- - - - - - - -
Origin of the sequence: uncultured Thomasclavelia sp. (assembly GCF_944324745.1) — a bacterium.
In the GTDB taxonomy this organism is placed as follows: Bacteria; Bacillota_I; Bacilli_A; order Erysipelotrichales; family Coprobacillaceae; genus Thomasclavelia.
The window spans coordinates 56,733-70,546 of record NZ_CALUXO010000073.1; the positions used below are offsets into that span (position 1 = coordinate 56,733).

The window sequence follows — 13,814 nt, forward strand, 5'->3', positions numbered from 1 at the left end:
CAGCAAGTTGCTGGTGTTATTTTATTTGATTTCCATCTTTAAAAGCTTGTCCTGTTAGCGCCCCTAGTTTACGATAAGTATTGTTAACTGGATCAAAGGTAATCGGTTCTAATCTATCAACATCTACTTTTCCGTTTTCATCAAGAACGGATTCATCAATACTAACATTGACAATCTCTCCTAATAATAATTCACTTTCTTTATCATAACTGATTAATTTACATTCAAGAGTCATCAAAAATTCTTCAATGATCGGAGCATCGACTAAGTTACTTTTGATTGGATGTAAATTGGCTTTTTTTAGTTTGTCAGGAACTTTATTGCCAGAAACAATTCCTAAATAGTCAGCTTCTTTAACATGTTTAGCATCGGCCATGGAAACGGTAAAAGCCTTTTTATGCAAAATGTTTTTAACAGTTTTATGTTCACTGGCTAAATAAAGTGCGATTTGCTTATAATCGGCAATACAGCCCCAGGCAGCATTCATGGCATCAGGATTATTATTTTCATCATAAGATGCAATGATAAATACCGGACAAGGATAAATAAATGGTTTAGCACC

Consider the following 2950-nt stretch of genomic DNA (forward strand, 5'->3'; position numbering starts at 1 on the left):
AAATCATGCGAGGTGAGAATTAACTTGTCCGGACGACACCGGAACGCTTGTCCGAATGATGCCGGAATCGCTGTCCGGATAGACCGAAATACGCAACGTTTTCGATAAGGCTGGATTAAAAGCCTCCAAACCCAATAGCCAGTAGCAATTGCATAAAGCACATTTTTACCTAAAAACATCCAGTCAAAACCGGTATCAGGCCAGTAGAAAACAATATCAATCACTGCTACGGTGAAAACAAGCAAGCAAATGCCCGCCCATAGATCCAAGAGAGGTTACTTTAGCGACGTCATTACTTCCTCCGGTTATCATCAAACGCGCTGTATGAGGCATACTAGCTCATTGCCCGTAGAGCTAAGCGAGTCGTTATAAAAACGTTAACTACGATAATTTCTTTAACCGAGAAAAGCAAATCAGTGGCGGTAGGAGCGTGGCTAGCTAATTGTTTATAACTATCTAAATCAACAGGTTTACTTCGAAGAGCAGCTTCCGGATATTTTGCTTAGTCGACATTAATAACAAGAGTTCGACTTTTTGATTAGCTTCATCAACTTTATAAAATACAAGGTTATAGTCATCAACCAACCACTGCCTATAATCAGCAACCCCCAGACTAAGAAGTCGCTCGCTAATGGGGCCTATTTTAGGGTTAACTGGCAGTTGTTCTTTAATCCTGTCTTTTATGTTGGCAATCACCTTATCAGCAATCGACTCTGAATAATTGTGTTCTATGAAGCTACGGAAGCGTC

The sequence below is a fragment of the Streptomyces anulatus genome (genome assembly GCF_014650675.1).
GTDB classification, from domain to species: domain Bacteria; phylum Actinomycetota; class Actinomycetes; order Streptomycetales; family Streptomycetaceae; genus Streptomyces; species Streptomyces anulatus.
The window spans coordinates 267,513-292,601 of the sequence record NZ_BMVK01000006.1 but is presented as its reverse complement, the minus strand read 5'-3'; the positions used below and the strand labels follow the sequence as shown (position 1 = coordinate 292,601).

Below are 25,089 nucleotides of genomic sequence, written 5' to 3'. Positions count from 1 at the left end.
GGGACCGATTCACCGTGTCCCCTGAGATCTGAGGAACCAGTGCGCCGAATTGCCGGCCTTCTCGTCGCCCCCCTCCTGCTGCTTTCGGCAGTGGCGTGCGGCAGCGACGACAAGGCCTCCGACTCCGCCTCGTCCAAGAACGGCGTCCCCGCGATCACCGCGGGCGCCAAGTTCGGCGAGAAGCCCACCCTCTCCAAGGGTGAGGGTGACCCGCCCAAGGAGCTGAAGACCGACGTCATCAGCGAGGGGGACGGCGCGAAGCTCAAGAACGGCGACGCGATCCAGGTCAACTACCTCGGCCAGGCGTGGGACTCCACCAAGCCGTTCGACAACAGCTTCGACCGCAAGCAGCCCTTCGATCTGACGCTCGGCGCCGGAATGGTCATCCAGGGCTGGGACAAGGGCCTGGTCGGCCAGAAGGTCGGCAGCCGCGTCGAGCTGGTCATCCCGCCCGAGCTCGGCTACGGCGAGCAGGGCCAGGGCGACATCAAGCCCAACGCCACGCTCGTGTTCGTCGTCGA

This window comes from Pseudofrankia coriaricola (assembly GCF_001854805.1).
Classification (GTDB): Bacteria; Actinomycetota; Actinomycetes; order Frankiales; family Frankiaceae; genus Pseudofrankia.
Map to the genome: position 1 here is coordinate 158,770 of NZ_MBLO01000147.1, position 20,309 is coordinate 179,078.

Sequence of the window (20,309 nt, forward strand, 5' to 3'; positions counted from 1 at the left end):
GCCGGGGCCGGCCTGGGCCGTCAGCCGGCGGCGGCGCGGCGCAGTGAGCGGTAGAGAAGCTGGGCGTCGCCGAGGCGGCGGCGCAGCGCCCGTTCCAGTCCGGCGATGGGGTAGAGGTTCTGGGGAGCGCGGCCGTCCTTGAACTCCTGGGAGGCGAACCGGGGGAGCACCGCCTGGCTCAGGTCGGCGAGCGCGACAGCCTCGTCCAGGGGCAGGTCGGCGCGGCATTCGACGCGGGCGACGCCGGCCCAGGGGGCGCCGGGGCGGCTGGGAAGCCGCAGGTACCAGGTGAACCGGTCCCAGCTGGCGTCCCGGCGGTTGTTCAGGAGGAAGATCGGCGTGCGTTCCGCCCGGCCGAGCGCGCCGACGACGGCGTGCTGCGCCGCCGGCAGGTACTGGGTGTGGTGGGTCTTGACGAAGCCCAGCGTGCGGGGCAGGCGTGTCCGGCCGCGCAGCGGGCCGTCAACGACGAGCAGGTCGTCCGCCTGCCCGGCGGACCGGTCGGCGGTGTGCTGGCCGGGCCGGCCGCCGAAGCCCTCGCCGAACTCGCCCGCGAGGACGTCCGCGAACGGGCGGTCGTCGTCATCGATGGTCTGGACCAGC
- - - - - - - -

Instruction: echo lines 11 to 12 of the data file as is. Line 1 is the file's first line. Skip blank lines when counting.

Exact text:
Below are 25,089 nucleotides of genomic sequence, written 5' to 3'. Positions count from 1 at the left end.
GGGACCGATTCACCGTGTCCCCTGAGATCTGAGGAACCAGTGCGCCGAATTGCCGGCCTTCTCGTCGCCCCCCTCCTGCTGCTTTCGGCAGTGGCGTGCGGCAGCGACGACAAGGCCTCCGACTCCGCCTCGTCCAAGAACGGCGTCCCCGCGATCACCGCGGGCGCCAAGTTCGGCGAGAAGCCCACCCTCTCCAAGGGTGAGGGTGACCCGCCCAAGGAGCTGAAGACCGACGTCATCAGCGAGGGGGACGGCGCGAAGCTCAAGAACGGCGACGCGATCCAGGTCAACTACCTCGGCCAGGCGTGGGACTCCACCAAGCCGTTCGACAACAGCTTCGACCGCAAGCAGCCCTTCGATCTGACGCTCGGCGCCGGAATGGTCATCCAGGGCTGGGACAAGGGCCTGGTCGGCCAGAAGGTCGGCAGCCGCGTCGAGCTGGTCATCCCGCCCGAGCTCGGCTACGGCGAGCAGGGCCAGGGCGACATCAAGCCCAACGCCACGCTCGTGTTCGTCGTCGA